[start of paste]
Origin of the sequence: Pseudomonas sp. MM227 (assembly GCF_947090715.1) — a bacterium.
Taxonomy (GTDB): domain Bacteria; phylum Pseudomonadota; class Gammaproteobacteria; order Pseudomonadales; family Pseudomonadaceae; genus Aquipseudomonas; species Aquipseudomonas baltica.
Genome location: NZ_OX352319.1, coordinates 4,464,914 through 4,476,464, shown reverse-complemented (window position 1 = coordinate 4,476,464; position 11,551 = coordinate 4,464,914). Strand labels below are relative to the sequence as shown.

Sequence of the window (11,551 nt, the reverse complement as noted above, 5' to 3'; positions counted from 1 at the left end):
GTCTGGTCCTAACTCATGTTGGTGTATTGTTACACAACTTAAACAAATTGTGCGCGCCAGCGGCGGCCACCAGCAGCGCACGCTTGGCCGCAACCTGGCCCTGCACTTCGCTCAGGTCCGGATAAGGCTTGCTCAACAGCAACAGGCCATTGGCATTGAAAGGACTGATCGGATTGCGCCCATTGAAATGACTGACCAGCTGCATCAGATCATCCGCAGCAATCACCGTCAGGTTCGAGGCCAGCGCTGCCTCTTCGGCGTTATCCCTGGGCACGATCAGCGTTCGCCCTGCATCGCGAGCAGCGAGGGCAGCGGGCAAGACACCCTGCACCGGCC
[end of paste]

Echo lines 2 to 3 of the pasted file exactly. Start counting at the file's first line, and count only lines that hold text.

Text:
Taxonomy (GTDB): domain Bacteria; phylum Pseudomonadota; class Gammaproteobacteria; order Pseudomonadales; family Pseudomonadaceae; genus Aquipseudomonas; species Aquipseudomonas baltica.
Genome location: NZ_OX352319.1, coordinates 4,464,914 through 4,476,464, shown reverse-complemented (window position 1 = coordinate 4,476,464; position 11,551 = coordinate 4,464,914). Strand labels below are relative to the sequence as shown.